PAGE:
Resi brokers remain resolute in face of Connecticut’s new “mansion tax”

Despite a proposed levy on luxury home sales over $2.5M, insiders say deal flow in affluent Fairfield County will remain unchanged

TRD TRI-STATE /
Jun.June 25, 2019 03:30 PM

Lockwood-Mathews Mansion in Norwalk (Terretta:Flickr)

While the introduction of a so-called mansion tax in Connecticut’s 2020-21 budget will set a significant precedent for future legislative sessions, real estate experts in Fairfield County, where many of the state’s priciest single-family homes are located, believe that trading volume will largely be unaffected by the new financial measures.

The Constitution State’s $43.3 billion budget, which cleared its legislature earlier this month but awaits the signature of Gov. Ned Lamont, adds a 2.25 percent tax on home sales in excess of $2.5 million. But unlike a mansion tax set to arrive in New York on July 1, the Connecticut tax only applies to home sellers moving out of state.

While the proposed levy increases the conveyance tax rate from 1.25 percent to 2.25 percent on home sales of more than $2.5 million, according to the Hartford Courant, it is separate from a 0.25 percent conveyance tax on home sales owed to all Connecticut cities and towns. The state’s new mansion tax is expected to generate $6.3 million in revenue beginning in 2021.

Marc Isaacs, a real estate lawyer with his own firm in Westport, and luxury residential broker Robin Kencel of Compass of Greenwich, said the potential new mansion tax should have little impact in the overall trading habits of high-end home sellers in Fairfield County. Isaacs and Kencel noted that an already softening luxury sales market in places like Greenwich, where price cuts have become common in recent years, is likely to minimize the impact of the new tax as the number of deals above $2.5 million have fallen.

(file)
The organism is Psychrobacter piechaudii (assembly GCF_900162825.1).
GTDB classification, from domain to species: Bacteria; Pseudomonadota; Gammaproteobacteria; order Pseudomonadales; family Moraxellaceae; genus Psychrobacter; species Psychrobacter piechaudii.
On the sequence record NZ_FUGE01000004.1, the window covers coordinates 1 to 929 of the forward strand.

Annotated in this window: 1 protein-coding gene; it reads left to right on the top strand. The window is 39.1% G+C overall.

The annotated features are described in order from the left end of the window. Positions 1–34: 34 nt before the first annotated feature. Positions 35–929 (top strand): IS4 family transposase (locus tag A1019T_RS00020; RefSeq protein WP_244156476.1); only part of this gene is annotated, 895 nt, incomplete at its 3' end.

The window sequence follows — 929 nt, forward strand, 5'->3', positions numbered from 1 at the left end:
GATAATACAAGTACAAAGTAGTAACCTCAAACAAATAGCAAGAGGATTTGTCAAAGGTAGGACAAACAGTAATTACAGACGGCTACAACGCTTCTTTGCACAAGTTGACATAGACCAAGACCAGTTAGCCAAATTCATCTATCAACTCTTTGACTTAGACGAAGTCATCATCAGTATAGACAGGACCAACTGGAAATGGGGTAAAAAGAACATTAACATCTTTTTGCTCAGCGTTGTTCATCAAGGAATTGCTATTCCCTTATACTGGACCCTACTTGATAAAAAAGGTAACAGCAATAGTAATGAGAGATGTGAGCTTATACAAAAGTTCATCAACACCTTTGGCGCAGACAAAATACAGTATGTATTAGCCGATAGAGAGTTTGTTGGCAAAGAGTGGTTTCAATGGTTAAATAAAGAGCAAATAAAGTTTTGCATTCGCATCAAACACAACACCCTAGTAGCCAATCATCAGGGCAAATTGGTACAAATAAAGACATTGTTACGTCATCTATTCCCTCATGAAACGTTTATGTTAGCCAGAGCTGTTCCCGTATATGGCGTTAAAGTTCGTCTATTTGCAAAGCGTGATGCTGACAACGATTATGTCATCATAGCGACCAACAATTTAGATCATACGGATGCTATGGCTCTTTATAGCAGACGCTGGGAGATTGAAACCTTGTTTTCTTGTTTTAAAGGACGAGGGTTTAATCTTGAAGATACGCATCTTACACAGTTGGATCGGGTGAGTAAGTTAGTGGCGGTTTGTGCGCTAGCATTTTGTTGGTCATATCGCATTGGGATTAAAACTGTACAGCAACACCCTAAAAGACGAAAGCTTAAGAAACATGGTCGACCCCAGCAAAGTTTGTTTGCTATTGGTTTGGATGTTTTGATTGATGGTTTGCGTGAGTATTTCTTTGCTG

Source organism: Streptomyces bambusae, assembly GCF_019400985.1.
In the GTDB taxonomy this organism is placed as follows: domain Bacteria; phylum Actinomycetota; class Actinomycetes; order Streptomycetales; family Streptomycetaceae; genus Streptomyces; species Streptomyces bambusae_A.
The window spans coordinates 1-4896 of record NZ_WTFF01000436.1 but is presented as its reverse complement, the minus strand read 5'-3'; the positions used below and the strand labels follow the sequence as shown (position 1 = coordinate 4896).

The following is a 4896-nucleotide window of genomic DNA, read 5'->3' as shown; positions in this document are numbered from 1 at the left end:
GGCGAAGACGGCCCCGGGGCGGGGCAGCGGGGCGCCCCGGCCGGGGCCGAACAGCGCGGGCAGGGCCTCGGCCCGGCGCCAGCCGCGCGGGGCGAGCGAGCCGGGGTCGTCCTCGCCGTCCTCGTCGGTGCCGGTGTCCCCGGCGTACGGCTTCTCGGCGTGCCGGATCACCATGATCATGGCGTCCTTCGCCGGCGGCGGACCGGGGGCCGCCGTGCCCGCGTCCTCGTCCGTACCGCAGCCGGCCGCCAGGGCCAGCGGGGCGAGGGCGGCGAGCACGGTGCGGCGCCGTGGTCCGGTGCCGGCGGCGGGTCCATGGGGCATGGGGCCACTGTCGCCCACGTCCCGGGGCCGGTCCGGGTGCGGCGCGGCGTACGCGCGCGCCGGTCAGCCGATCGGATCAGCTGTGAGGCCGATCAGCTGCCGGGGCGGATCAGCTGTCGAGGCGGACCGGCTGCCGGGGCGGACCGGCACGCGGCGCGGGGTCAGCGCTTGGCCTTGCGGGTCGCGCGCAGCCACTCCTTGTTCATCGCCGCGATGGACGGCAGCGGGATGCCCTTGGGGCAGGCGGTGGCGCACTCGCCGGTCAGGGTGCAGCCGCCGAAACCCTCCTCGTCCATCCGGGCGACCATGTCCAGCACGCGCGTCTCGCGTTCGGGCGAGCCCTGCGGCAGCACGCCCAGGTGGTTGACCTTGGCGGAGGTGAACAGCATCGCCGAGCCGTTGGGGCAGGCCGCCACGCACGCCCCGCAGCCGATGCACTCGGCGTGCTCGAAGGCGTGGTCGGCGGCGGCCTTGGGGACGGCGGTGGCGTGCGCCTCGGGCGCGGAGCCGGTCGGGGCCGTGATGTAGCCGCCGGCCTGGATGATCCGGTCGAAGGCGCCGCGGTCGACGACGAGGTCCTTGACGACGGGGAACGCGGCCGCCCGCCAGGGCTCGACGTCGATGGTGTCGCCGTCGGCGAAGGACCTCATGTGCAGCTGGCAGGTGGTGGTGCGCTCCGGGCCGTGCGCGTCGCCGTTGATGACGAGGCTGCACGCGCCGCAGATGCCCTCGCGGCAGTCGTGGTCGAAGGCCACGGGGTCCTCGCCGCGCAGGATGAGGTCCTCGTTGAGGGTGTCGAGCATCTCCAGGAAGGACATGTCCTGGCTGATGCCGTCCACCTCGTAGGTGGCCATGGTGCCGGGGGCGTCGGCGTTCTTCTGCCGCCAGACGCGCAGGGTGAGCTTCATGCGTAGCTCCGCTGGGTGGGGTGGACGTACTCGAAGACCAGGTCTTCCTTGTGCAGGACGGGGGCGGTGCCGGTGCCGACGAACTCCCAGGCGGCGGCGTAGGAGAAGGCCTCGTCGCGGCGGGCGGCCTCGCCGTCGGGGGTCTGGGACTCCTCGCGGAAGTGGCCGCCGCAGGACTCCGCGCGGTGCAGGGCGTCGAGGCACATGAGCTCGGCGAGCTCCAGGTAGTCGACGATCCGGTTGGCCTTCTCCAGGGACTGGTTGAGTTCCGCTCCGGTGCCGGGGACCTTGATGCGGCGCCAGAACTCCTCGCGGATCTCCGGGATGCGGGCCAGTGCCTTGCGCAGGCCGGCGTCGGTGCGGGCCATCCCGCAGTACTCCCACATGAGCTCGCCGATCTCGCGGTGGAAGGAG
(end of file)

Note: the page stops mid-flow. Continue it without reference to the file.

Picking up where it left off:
Robin Kencel at Compass

Robin Kencel at Compass

“None of the buyers, or the sellers have been focused on [the proposed mansion tax],” said Kencel, a top luxury broker in New York City’s suburbs who recently listed a $26 million waterfront estate in Greenwich. “I am constantly revisiting my marketing and pricing plan for any listing because I’m conscious that we’re in a sensitive market period. But I’ve not had a single [client] focus on the 2020 mansion tax implementation as a reason to change any of their purchase or sales behavior.”

Kencel said that 207 properties across multiple asset classes sold for more than $2.5 million in Greenwich in 2018. Those trades accounted for 26 percent of the 776 overall sales in the Greenwich market that year, according to her analysis.

First quarter data provided by Douglas Elliman showed that the average sales price for luxury properties in Fairfield County dropped 23.5 percent year-over-year, from $2.6 million in early 2018 to $2 million in the first three months of this year. The Elliman report noted that Greenwich had the highest average sales price in Fairfield County during the first quarter, at $2.3 million.

Alexander Chingas of the Riverside Realty Group in Westport added that only 10 percent of single-family home sales in the town were over the $2.5 million threshold in 2018.

“Connecticut is still… a favorable tax alternative to the rest of the Tri-State area when all things are considered — income tax, sales tax and property tax,” Chingas said. “While people cringe to hear about new taxes, you have to look at the broader picture and how it fits with the overall puzzle. Given the fact that so many of our clients remain in state, they won’t be hit with that tax because it only affects those who leave.”

Chingas, Kencel and Isaacs said that buyers at or above the $2.5 million price point are far more likely to consider lifestyle — and overall deal structure — when considering a transaction, instead of Connecticut’s mansion tax.

The proposed measure looms as some Connecticut politicians push to end a $10,000 deduction cap on state and local taxes and New York prepares to implement a 4.15 percent tax on home sales worth $25 million or higher.

Related Stories:

Real estate industry “working around the clock” to close big deals before new taxes hit

This calculator shows how New York’s new mansion, transfer taxes work

New York is projecting $365M in new real estate taxes. But who will bear the burden?


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